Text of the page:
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About The Sunday Oregonian. (Portland, Ore.) 1881-current | View Entire Issue (Oct. 18, 1908)
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Pages 1 to 12
OF BULLION TAX
DEJCAXD NATIVE GIRLS BE AD
MITTED TO WHITE SCHOOL.
BY STANDARD OIL
OCTOPFS ADVERTISES IX HIS
WILli SOB EVERY MVIDEXD
PAYTVG MIXE IX STATE.
pnnn a -vrt, rT?T?r:rv srrvrnv ArnRVIXft. OCTOBER 18. 1903. PRICE FIVE CENTS.
VOL. XXVII - U. c. u.mx.i, v..., , -
Anchors at' Yokohama
MYRIADS SHOUT GREETING
Received on Arrival by Japan
CITY GAY WITH BUNTING
Preceded by Yankton, White Battle
ships Steam Into Harbor Island
Newspapers Herald Event as .
the Greatest In History.
YOKOHAMA. Oct. IS. Sixteen
American battleships, constituting the
Atlantic fleet, on its peaceful cruise
around the world, are riding at anchor
today in the Bay of Tokio. occupying
a post of honor in front of a like num
ber of Japanese men-of-war. the white
i hulls of the American vessels making
strong contrast with the somber-hued
v ones of the Japanese.
In the bar. altve with bunting, gaily
decorated tugs and steamers loaded
with sightseers are steaming to and
fro and launches from the shore and
the war vessels are bearing uniformed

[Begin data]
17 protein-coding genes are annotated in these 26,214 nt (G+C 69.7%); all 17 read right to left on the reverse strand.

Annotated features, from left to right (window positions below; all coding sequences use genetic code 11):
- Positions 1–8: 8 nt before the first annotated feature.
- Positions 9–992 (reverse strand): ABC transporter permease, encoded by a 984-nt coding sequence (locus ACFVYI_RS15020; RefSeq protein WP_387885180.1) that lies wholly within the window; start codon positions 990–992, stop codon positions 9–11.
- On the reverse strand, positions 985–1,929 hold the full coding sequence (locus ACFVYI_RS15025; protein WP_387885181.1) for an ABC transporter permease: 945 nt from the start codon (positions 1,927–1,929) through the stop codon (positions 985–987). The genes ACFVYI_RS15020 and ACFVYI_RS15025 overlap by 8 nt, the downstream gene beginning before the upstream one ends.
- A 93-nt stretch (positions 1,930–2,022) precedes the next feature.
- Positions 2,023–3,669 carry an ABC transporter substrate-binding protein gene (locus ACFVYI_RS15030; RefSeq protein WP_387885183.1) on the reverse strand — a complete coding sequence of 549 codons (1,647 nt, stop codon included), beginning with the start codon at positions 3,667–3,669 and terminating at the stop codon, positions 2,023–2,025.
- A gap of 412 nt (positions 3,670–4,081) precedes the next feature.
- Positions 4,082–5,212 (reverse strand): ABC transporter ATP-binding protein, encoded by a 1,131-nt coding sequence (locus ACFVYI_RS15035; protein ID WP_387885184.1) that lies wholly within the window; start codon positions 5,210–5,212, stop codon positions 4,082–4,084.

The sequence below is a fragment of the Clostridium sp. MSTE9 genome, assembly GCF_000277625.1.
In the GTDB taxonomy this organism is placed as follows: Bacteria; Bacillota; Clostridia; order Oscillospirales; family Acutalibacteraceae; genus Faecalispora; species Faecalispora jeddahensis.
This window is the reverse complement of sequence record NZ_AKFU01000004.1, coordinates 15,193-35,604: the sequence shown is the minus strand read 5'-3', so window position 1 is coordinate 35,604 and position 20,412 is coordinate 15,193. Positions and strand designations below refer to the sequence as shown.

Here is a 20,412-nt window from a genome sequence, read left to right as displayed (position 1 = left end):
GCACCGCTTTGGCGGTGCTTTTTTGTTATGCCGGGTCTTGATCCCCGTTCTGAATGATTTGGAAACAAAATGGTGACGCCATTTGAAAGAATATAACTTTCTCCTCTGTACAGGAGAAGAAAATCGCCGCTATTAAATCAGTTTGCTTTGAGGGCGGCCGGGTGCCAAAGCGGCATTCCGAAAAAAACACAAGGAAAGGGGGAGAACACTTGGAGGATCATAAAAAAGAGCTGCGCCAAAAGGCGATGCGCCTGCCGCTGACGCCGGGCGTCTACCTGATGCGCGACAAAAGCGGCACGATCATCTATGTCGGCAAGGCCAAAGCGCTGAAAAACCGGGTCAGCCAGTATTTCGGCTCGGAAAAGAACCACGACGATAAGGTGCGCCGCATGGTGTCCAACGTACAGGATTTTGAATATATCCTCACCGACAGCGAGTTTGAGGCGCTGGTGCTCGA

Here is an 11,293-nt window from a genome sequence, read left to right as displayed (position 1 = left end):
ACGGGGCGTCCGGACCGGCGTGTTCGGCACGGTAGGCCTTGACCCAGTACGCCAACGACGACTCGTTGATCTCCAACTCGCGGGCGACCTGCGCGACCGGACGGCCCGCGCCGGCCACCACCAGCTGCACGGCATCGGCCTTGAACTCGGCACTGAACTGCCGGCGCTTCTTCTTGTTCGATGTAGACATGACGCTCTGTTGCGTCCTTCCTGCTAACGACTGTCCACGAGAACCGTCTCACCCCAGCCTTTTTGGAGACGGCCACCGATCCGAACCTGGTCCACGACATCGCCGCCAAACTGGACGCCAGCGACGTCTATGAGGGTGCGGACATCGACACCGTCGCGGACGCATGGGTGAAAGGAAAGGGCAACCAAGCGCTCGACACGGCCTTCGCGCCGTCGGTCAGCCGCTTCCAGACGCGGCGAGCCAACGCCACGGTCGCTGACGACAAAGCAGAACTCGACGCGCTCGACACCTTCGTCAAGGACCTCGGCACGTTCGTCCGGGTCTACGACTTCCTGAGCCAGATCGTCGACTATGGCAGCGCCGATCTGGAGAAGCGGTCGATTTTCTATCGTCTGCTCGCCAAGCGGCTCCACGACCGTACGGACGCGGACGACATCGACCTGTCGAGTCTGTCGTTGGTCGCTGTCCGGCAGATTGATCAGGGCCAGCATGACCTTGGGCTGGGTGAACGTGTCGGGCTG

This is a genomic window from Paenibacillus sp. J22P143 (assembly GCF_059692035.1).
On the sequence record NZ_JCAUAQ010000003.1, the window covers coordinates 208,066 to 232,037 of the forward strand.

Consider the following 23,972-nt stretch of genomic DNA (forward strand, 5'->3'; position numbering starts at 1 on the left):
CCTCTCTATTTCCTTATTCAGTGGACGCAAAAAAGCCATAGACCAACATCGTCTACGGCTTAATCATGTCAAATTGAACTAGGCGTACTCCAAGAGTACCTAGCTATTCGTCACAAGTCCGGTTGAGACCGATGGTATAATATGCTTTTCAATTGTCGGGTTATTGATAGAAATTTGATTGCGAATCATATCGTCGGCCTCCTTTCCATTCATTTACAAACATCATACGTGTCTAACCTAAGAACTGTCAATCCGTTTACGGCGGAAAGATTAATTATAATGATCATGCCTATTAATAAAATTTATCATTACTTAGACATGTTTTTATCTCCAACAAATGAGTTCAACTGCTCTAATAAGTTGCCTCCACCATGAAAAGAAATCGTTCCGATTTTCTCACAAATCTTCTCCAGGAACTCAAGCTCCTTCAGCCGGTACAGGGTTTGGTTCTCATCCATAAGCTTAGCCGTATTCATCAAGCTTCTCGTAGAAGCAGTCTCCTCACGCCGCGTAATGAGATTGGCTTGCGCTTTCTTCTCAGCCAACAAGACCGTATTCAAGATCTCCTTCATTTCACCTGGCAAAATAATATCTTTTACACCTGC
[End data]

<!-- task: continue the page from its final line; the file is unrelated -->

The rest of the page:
officers on their official visits of wel
Yankton Slightly In Advance.
Preceded by its tender, the Yank
ton, the American fleet entered the
harbor in a fog that hung over the
bay and dropped anchor at 9:30 o'clock
this (Sunday) morning, one-half hour
later than the time scheduled. This
was due to the fog.
The first realization that the fleet
was near at hand came at 8:45 A. M.,
when the guns from one of the 16
Japanese battleships lying outside the
break water -red a-swilll R File Yank
ton appeared through the fog. In a
few minutes the f.g lifted slightly,
enabling the watcher on bay and shore
to get a view of the fleet as it steamed
slowly in. in single-ilne formation.
Welcome Is Extended.
The fleet proceeded to its anchorage
ground and anchored in four columns
in front of th Japanese fleet. When
anchors were cast, a reception com
mittee representing every department
of the Japanese government and ac
companied by attaches of the various
foreign embassies and legations and
the Mayor of Yokohama boarded the
flagship Connecticut and officially
welcomed Hear-Admiral Spcrry. his of
ficers and men to Japan.
HOYAIi WELCOME TO FLEET
Mikado's Subjects Outdo Themselves
to Honor I'ncle Sam's Fighters.
YOKOHAMA. Oct. 18. It was in the
gray hours before dawn this morning
when the leviathans of America's great
white battleship fleet were dimly dis
cerned maneuvering off the entrance to
Tokio Bay. while 1 war vessels, the
pride of Japan, in somber color, swung
at their anchor buoys outside of the
breakwater encircled by' low purple
Mils. Already Yokohama was awake
and th streets were crowded with ex
cited people streaming from the sur
rounding country afoot, in rikishas or